Welcome, fellow Canucks!
Fashion Revolution Week (April 22-28, 2019) is just around the corner, and we’re gearing up for Canada’s biggest #whomademyclothes campaign yet. Scroll down to find event listings from Edmonton to Halifax, and for our latest news, follow @fash_revcan on:
Don’t forget to tag @fash_revcan on your posts so we can find and repost them!
Take the Pledge!
I’ll at least one brand #whomademyclothes on Instagram, Twitter, or Facebook.
I’m ready to accept imperfect answers, and to support my favourite brands in setting measurable, attainable sustainability goals.”
A note from the FashRevCan team: We’re building a movement that’s rooted in calling people in, not calling them out. We think there are two great ways to use the #whomademyclothes campaign:
Choose one or both approaches – just make sure you’re inviting engagement, not shame. The goal is creating real change, not guilt.
we will publish to Instagram, Facebook, or Twitter one measurable, attainable goal for improving our impact on people or planet by Fashion Revolution Week 2020. If we know the people behind our products, we’ll publish an #imadeyourclothes post, too.”
A note from the FashRevCan team to brands: this can be scary stuff, friends, and we know it. The goal here is progress, not perfection – and to show your customers the real-life, often uncomfortable challenges of building an ethical apparel line from the inside out. Have no idea who makes your products? Don’t hide. Tell your audience about the sustainable choices you have made, and what resources you’ll need to make more. Already running a business you’re pretty darn proud of? Help your audience understand what challenges you’re still facing, and how they can support you through them.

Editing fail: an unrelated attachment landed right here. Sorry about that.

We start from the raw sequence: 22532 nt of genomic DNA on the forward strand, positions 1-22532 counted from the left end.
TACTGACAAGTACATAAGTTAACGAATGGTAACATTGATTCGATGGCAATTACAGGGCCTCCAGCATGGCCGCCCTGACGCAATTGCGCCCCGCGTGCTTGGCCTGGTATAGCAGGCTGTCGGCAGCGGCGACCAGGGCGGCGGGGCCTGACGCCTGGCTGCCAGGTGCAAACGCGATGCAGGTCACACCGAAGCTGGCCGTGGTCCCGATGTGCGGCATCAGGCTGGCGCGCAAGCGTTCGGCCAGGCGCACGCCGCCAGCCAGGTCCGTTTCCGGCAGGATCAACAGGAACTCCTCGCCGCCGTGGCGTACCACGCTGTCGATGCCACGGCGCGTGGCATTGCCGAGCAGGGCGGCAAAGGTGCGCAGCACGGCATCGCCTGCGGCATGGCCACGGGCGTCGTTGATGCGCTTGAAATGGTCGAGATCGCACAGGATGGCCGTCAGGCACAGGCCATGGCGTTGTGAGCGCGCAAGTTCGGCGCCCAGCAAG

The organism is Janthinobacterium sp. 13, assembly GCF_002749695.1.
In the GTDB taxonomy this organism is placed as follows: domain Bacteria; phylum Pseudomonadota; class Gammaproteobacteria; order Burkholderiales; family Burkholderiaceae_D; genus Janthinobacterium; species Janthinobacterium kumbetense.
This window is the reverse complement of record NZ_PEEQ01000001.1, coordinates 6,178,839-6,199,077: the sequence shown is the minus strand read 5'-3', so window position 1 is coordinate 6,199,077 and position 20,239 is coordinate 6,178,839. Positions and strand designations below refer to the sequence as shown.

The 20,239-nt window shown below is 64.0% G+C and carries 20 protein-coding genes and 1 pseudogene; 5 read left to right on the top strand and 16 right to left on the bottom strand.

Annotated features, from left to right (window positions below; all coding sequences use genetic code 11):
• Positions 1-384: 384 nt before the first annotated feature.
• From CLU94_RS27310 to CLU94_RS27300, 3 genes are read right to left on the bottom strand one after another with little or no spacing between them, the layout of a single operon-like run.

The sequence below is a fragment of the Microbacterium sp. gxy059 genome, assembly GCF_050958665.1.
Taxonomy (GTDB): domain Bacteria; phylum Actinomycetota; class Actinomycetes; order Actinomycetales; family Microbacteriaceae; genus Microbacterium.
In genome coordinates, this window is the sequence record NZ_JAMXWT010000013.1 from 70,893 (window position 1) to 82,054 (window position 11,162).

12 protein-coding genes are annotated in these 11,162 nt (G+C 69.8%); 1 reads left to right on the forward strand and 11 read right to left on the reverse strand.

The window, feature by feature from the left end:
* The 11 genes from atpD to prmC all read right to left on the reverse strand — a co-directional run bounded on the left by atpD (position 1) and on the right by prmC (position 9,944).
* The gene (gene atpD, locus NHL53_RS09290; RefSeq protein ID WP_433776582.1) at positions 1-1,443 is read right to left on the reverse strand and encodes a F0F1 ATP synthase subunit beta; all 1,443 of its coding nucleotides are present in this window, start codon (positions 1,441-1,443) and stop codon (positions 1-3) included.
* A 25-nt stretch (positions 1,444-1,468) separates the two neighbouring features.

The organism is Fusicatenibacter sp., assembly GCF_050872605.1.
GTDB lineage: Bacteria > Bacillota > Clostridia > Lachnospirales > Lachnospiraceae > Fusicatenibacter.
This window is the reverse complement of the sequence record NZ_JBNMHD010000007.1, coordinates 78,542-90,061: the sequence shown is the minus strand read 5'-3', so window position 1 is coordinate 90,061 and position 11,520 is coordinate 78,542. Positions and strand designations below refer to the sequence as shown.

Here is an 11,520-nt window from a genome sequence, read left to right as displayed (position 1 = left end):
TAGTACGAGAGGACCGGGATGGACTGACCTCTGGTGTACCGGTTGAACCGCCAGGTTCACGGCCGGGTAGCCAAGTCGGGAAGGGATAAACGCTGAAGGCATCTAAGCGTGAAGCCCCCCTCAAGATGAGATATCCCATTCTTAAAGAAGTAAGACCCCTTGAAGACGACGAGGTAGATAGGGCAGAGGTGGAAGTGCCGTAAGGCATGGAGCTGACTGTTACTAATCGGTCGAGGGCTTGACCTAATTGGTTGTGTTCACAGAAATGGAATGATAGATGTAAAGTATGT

Fashion Revolution Canada’s philosophy
We’re focused on progress, not perfection – and on calling people in, not calling them out. We acknowledge how hesitant conscious brands and consumers can be to call themselves “sustainable” or “ethical” – they’re worried about being called out on the problems they haven’t yet solved.
The problem is that these are the leaders, in all their imperfection, that a true fashion revolution will need. And they’ll need supporters who applaud the work they’re doing, and support them in tackling the changes still to be made.
If you’re a brand, tell #imadeyourclothes and be transparent about what sustainability challenges you’re facing. If you’re a consumer, ask #whomademyclothes and be ready to accept imperfect answers – in fact, tell the brand that you expect them. A true fashion revolution is only going to come when we’re ready to be a little vulnerable.
Fashion Revolution is only five years old and already the world’s largest fashion activism movement.
We will continue to push for greater transparency through investigative research,
inspiring informative content and creative events, but we need your help.